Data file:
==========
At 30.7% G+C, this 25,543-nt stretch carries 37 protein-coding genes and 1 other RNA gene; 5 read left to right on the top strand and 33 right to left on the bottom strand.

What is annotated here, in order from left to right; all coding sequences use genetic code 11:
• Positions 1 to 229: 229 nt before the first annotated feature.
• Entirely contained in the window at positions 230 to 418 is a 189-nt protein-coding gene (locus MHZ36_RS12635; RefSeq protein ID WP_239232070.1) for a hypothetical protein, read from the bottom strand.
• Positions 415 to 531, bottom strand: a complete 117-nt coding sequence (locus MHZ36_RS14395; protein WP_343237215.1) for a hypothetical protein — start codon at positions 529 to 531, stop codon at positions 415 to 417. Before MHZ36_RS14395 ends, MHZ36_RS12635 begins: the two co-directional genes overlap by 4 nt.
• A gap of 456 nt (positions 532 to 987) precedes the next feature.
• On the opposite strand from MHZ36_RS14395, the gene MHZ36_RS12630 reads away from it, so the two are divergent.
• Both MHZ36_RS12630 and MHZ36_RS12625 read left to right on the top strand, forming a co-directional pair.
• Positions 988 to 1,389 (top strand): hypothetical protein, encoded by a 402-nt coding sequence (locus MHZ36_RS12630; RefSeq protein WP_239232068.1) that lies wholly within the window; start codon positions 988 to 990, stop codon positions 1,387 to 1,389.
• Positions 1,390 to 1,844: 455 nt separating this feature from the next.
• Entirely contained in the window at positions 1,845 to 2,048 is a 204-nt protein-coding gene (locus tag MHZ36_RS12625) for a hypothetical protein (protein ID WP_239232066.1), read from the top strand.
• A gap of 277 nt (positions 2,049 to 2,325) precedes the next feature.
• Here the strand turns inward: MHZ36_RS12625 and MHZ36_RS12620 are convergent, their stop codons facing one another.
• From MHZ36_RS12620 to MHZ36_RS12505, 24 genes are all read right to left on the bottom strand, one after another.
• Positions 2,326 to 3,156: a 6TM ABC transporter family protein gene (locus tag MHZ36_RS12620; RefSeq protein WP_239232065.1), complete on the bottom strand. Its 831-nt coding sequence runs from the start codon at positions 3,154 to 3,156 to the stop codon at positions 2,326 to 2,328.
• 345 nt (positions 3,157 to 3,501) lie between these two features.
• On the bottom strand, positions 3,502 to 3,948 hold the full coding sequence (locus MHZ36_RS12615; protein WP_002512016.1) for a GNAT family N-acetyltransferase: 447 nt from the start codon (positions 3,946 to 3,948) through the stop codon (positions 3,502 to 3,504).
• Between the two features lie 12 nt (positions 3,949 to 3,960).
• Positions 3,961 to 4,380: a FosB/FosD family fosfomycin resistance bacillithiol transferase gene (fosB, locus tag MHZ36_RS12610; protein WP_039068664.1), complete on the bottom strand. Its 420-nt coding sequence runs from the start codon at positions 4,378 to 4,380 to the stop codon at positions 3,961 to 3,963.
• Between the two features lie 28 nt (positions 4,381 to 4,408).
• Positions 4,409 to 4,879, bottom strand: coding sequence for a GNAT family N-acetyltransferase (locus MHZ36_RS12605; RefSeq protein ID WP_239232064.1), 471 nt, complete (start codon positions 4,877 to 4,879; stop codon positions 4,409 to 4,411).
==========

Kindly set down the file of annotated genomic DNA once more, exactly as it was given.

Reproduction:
At 30.7% G+C, this 25,543-nt stretch carries 37 protein-coding genes and 1 other RNA gene; 5 read left to right on the top strand and 33 right to left on the bottom strand.

What is annotated here, in order from left to right; all coding sequences use genetic code 11:
• Positions 1 to 229: 229 nt before the first annotated feature.
• Entirely contained in the window at positions 230 to 418 is a 189-nt protein-coding gene (locus MHZ36_RS12635; RefSeq protein ID WP_239232070.1) for a hypothetical protein, read from the bottom strand.
• Positions 415 to 531, bottom strand: a complete 117-nt coding sequence (locus MHZ36_RS14395; protein WP_343237215.1) for a hypothetical protein — start codon at positions 529 to 531, stop codon at positions 415 to 417. Before MHZ36_RS14395 ends, MHZ36_RS12635 begins: the two co-directional genes overlap by 4 nt.
• A gap of 456 nt (positions 532 to 987) precedes the next feature.
• On the opposite strand from MHZ36_RS14395, the gene MHZ36_RS12630 reads away from it, so the two are divergent.
• Both MHZ36_RS12630 and MHZ36_RS12625 read left to right on the top strand, forming a co-directional pair.
• Positions 988 to 1,389 (top strand): hypothetical protein, encoded by a 402-nt coding sequence (locus MHZ36_RS12630; RefSeq protein WP_239232068.1) that lies wholly within the window; start codon positions 988 to 990, stop codon positions 1,387 to 1,389.
• Positions 1,390 to 1,844: 455 nt separating this feature from the next.
• Entirely contained in the window at positions 1,845 to 2,048 is a 204-nt protein-coding gene (locus tag MHZ36_RS12625) for a hypothetical protein (protein ID WP_239232066.1), read from the top strand.
• A gap of 277 nt (positions 2,049 to 2,325) precedes the next feature.
• Here the strand turns inward: MHZ36_RS12625 and MHZ36_RS12620 are convergent, their stop codons facing one another.
• From MHZ36_RS12620 to MHZ36_RS12505, 24 genes are all read right to left on the bottom strand, one after another.
• Positions 2,326 to 3,156: a 6TM ABC transporter family protein gene (locus tag MHZ36_RS12620; RefSeq protein WP_239232065.1), complete on the bottom strand. Its 831-nt coding sequence runs from the start codon at positions 3,154 to 3,156 to the stop codon at positions 2,326 to 2,328.
• 345 nt (positions 3,157 to 3,501) lie between these two features.
• On the bottom strand, positions 3,502 to 3,948 hold the full coding sequence (locus MHZ36_RS12615; protein WP_002512016.1) for a GNAT family N-acetyltransferase: 447 nt from the start codon (positions 3,946 to 3,948) through the stop codon (positions 3,502 to 3,504).
• Between the two features lie 12 nt (positions 3,949 to 3,960).
• Positions 3,961 to 4,380: a FosB/FosD family fosfomycin resistance bacillithiol transferase gene (fosB, locus tag MHZ36_RS12610; protein WP_039068664.1), complete on the bottom strand. Its 420-nt coding sequence runs from the start codon at positions 4,378 to 4,380 to the stop codon at positions 3,961 to 3,963.
• Between the two features lie 28 nt (positions 4,381 to 4,408).
• Positions 4,409 to 4,879, bottom strand: coding sequence for a GNAT family N-acetyltransferase (locus MHZ36_RS12605; RefSeq protein ID WP_239232064.1), 471 nt, complete (start codon positions 4,877 to 4,879; stop codon positions 4,409 to 4,411).